SLA (Stereolithography Apparatus) – Process using photosensitive resins cured by a laser that traces the parts cross sectional geometry layer by layer. SLA produces accurate models with a variety of material choices.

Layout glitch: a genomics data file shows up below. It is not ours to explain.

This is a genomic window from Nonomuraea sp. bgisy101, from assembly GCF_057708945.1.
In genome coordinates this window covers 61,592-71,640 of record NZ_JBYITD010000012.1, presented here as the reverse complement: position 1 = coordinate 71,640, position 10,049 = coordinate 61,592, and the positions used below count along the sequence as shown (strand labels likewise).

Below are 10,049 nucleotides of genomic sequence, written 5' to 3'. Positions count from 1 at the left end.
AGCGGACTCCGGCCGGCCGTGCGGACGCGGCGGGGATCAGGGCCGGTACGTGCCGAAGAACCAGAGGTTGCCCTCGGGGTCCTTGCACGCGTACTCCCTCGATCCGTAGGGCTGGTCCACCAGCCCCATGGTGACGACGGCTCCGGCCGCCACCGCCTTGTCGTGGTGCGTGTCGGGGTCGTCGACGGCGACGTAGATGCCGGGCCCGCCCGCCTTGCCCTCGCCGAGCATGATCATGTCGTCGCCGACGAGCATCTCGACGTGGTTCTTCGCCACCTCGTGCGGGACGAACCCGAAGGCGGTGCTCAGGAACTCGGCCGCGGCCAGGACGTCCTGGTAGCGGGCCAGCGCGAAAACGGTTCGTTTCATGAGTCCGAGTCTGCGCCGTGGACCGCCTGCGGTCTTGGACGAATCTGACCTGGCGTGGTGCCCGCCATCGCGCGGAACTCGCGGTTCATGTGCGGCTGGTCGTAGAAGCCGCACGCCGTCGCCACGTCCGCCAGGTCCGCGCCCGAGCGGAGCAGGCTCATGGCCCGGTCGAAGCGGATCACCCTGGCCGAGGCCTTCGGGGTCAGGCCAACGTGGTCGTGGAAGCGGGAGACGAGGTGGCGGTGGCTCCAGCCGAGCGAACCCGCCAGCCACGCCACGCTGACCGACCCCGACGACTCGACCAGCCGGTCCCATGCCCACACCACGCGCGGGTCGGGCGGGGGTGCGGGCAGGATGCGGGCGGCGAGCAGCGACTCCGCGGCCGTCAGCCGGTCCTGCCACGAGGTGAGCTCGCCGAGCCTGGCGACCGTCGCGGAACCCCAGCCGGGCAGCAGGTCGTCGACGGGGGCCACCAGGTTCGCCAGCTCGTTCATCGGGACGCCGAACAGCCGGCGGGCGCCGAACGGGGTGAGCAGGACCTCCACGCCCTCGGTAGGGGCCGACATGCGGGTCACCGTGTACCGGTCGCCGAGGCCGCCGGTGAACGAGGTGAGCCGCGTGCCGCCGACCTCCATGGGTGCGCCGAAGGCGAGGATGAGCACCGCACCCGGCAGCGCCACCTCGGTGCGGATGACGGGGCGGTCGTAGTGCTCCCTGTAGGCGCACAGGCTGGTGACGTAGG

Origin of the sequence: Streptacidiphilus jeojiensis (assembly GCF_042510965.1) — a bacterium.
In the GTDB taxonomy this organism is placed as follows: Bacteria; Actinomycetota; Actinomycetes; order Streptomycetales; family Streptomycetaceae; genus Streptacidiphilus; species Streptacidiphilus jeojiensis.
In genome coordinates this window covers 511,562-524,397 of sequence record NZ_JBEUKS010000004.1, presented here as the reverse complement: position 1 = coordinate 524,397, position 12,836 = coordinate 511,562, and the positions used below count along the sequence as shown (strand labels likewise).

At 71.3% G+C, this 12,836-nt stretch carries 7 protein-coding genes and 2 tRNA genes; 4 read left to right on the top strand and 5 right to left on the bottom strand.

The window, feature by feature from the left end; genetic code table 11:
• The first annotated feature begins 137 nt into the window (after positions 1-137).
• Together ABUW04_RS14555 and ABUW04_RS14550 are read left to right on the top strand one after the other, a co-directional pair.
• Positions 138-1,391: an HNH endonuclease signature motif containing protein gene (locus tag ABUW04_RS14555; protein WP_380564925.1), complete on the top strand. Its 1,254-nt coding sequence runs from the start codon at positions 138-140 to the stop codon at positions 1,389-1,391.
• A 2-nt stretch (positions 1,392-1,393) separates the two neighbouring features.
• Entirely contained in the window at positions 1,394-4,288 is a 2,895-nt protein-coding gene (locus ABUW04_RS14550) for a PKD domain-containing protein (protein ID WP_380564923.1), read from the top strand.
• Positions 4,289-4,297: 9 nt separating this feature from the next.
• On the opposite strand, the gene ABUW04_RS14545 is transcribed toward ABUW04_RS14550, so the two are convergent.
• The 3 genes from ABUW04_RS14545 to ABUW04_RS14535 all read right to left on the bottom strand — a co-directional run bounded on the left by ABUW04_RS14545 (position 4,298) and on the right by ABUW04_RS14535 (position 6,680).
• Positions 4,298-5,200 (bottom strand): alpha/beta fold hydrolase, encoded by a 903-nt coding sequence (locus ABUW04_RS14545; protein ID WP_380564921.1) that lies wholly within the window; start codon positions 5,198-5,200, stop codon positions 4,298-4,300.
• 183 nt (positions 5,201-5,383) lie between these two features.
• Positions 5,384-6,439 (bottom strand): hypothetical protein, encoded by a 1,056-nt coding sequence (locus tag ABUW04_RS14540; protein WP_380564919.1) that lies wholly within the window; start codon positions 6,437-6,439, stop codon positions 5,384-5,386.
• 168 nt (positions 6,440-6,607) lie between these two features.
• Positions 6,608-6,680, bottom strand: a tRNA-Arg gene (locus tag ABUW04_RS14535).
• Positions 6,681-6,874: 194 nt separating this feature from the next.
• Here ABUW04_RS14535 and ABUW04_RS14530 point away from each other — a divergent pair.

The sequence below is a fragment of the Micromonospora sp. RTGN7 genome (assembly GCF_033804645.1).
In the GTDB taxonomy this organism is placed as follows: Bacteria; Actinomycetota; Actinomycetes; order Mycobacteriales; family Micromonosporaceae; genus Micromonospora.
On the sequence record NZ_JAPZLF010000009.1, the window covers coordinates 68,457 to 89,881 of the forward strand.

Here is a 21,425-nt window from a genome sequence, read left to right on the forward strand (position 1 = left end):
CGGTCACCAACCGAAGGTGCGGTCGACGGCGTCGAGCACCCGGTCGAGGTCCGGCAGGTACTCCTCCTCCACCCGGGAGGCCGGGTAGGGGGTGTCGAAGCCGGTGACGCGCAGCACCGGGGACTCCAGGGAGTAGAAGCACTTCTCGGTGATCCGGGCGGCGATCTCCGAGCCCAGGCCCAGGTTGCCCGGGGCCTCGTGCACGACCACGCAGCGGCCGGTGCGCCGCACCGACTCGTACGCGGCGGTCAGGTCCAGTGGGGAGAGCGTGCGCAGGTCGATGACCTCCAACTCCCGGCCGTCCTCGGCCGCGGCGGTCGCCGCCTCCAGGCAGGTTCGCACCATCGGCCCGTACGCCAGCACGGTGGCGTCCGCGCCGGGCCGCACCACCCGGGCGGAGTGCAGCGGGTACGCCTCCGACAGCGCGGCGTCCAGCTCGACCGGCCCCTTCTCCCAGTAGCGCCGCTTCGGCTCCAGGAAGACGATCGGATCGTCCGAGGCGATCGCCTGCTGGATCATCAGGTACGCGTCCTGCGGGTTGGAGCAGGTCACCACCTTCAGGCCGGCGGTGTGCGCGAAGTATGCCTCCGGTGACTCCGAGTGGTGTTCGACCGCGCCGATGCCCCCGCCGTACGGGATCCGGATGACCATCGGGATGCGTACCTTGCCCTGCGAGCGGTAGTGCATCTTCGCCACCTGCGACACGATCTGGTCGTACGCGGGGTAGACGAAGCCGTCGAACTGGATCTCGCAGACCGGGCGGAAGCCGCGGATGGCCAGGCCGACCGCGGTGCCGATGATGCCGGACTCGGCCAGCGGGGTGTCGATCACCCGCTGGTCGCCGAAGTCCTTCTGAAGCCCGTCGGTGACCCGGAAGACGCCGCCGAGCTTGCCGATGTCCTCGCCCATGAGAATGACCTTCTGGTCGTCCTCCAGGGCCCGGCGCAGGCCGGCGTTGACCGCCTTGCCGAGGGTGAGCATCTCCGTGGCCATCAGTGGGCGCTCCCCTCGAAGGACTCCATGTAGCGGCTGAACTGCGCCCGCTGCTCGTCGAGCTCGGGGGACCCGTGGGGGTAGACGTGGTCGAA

The SLA rapid prototyping process was the first entry into the rapid prototyping field during the 1980’s and continues to be the most widely used technology. The SLA method uses liquid photopolymer resins that are solidified by a laser to generate parts. An SLA machine consists of the following parts: a build platform, resin vat, recoating blade, ultraviolet laser and a scanning device. The build platform, which translates up and down, is suspended in the vat of resin. The build platform is placed slightly under the surface of the resin. A laser beam hardens the resin when it makes surface contact. A scanning device, which controls the laser beam, traces the first cross section of the prototype. The laser will trace the part as well as support structures necessary to support any overhanging features. Once the first cross section is complete, the build platform lowers one layer thickness into the vat. A recoating blade is then used to hasten the process of covering the cross section with liquid resin. Once the first cross section is suitably covered, the next cross section is scanned. This process repeats until the part is complete. Once the part is completed, the build platform is raised and the excess resin is allowed to drain. Depending on the material, a post cure operation is sometimes needed to attain the desired material properties. After any final curing, the support structures that were built to prevent any sagging are removed.